From ethics to the gospel (03) – blank slate vs ordered creation

17 11 2008

[Catch up on the whole ‘From ethics to the gospel‘ series]

New Blackboard

Image by drinksmachine via Flickr

What happens if you think the world is a blank slate? To put it another way, does it matter whether God created the world with order built in? Here’s why it matters: If Creation is a blank slate, then we’re free to (re-)order things whatever way we like. If no order is given in creation, then any order we choose with be arbitrary. There’s no objective reason for choosing one way of doing things over another. It’s just a matter of what suits you, of what gives you an advantage, of where your vested interests lie.

If1 that’s true all sorts of things suddenly make sense:

  • Homosexuality. If the pattern for human sexuality isn’t built into creation – if it’s arbitrary – they why not experiment with other forms of sexual expression? Especially if they seem to work better for you?
  • Transgender. If a person’s sex (either male or female) isn’t a fundamental aspect of being human – if it’s arbitrary and/or accidental – then why not change it?
  • Human-animal hybrids. If God hasn’t created a clear distinction between humans and animals (or, indeed, between one kind of animal and another), then why not experiment to see what sort of hybrids we can produce? (Including hybrids far more radical than currently the case; we’re still at the tame end of the spectrum.)

If you’re in a teaching role, and you’re tackling these issues, it’s important to do more than state what’s right and wrong. (Though, of course, you shouldn’t do less.)

It’s better to also help people see that the issue underneath these issues: Do we acknowledge that God is Creator? Are we willing to submit to the order that he has created?

Now, of course there’ll be debates about whether, and how, we rightly discern that order (i.e. epistemology2). But before we get there, we need to ask: In principle, are we willing to admit that God’s order is built in to his creation? And, once we know what it is, are we willing to submit to it? Unless the answer to these questions is “Yes”, there’s no point moving on to the other, more detailed questions (i.e. the epistemology).

If we can’t say “Yes”, we have a more primordial problem. We don’t want God to be God. We want to order the universe ourselves, as we see fit. We still want to claim the fruit of the tree of the knowledge of good and evil.

Adam & Eve

Image by Lawrence OP via Flickr

Posted by Rick Creighton

The next item in this series (‘From ethics to the gospel’) will be posted next Monday.


1 N.B. I’m not saying this is true. In fact, I’m saying it’s not true. But I’m also exploring where your thinking would go if you thought it were true (as many people do). Cf. My previous post: ‘From ethics to the gospel via creation’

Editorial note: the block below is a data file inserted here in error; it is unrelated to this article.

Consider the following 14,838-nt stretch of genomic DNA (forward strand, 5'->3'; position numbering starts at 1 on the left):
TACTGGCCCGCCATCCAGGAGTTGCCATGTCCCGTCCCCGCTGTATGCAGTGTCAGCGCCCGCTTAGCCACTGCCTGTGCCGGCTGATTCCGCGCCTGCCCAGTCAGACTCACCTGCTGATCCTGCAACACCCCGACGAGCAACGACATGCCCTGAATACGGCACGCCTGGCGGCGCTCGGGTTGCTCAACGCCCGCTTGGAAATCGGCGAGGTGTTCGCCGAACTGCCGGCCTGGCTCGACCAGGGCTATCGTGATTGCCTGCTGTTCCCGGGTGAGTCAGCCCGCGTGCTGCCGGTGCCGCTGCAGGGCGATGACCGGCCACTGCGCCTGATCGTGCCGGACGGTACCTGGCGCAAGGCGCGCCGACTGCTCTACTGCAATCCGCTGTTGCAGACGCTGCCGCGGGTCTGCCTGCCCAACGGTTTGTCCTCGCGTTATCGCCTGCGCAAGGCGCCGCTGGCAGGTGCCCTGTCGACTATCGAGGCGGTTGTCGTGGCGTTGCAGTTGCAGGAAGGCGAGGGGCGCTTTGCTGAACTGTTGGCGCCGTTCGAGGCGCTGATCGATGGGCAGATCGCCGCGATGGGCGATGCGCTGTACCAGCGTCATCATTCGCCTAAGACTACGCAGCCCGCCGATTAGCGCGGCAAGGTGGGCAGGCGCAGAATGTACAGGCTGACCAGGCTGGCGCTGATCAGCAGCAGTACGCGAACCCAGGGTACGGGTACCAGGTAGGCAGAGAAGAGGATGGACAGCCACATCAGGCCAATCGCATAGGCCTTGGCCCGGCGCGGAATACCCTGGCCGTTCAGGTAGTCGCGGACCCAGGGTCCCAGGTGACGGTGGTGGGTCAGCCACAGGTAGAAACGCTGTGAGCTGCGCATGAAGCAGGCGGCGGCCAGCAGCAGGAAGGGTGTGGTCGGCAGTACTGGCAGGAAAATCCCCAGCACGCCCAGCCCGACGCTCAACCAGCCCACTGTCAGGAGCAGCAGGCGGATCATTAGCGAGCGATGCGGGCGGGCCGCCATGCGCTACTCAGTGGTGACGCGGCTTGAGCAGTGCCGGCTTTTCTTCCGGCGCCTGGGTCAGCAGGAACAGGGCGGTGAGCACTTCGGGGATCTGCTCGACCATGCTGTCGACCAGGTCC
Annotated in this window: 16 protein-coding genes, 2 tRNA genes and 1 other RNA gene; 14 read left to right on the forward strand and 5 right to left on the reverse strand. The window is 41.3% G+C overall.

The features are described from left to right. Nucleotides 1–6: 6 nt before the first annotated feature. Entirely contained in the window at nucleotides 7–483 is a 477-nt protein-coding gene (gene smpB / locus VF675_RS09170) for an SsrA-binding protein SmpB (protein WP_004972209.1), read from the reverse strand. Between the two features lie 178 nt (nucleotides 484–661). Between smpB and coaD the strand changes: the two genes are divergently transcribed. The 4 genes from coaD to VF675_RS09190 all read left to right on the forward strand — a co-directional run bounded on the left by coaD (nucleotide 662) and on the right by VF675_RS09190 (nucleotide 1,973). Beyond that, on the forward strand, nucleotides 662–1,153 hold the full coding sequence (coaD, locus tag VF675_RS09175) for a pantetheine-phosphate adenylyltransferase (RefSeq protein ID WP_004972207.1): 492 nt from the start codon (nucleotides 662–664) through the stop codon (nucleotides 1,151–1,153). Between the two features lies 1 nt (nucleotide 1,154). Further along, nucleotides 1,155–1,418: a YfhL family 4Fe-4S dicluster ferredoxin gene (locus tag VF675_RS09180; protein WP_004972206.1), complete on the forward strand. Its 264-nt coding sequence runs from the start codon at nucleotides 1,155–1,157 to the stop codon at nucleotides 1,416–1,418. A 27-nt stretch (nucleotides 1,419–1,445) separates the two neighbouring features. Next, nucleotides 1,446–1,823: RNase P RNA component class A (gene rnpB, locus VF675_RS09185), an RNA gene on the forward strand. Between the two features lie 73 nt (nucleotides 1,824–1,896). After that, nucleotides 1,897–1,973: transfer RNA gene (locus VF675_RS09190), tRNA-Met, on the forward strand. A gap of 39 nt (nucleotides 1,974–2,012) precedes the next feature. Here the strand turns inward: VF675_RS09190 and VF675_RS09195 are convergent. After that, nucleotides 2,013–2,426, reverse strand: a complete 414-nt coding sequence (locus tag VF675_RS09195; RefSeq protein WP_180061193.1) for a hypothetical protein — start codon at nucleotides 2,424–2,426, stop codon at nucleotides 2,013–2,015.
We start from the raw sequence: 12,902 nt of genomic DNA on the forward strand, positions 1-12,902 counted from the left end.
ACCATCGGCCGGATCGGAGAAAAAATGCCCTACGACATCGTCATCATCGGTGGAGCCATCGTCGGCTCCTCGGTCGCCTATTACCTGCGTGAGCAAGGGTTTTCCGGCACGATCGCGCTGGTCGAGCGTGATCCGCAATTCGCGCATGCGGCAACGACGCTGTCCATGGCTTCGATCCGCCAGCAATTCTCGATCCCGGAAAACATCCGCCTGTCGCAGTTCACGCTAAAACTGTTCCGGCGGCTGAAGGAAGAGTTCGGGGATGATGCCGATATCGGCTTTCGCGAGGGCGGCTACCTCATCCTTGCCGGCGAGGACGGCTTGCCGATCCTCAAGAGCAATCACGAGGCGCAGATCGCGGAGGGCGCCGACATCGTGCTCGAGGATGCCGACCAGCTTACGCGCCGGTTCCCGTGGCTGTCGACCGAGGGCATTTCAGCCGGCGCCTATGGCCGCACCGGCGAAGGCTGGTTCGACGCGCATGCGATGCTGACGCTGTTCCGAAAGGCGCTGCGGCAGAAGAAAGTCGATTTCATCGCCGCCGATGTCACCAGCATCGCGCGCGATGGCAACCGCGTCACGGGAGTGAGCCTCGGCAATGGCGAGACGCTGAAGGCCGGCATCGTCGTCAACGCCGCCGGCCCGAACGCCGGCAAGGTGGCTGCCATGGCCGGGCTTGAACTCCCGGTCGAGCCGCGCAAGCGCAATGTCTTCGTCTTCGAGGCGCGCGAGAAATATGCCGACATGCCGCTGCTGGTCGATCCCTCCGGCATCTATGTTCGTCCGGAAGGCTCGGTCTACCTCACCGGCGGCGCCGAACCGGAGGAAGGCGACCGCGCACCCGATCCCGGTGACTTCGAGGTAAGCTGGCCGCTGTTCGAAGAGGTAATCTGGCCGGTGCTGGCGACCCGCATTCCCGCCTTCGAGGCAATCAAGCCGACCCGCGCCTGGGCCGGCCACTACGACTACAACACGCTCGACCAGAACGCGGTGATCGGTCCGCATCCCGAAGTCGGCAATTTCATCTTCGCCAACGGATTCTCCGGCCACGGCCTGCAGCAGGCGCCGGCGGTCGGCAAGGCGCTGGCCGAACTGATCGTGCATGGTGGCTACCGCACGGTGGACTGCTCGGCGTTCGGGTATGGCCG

2 Epistemology is the study of how, and whether, we know what we know.
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From ethics to the gospel (02) – via Creation

10 11 2008

[Catch up on the whole ‘From ethics to the gospel‘ series]

So how do you get from ethics to the gospel? You get there via theology. You need robust doctrines of Creation, and of the Fall, and of Redemption, and of New Creation.

Adam, Eve, and the (female) serpent at the ent...

Image via Wikipedia

We’ll start with Creation in this post, and look at the others later.

When God created the world, he created it with a God-given ordering (or relationship-pattern). Things don’t just exist; they exist in relationship to each other. They come with God-given kinds and God-given purposes.

(a) Kinds. “Humanity” (i.e. all those created in/as God’s image) is a God-given kind. So we are wrong when we exclude any human being from the respect and dignity that belong to those who are God’s images.

That’s not self-evident.  “Crimes against humanity” occur when some people start telling themselves that other people don’t really count as human.  It might be whole ethnic groups (e.g. Tutsis, Bosnian Muslims, or Jews, Romanies and Poles [hover for more info]) or more ominously, groups who are too weak to protest (“the slave”, “the foetus”, “the terminally ill”, “the comatose”) or groups that we deem unforgivable (“terrorists”, “white-trash”, “paedophiles”).

[By the way, choosing the “right” label is a good step towards dehumanising someone. Once they’re dehumanised enough you no long have to treat them with respect or dignity.]

(b) Purposes. God also created things with purposes; often mulitple purposes. Apples were designed to grow into apple trees. Apples were also designed to be food. Your neighbour was not designed to be food (not even in the most extreme situation). She was designed to love God and enjoy him forever, and to love her neighbour as herself.

The gospel tells us how God has acted in Christ to restore our Fallen world. Built into that message is the good news that in Christ we can be what we were created to be. “Being what we were created to be” is a pretty good summary of what ethics should be all about.

So, contrary to the question that began this post, it’s not a matter of “getting” from ethics to the gospel. Ethics already is contained within the gospel. Our job is to make Christ known, in all his glory. If we’re doing that faithfully, it will include calling people to be what they were created to be.

Posted by Rick Creighton

The next item in this series (‘From ethics to the gospel’) will be posted on Monday, 17th Nov, 2008.

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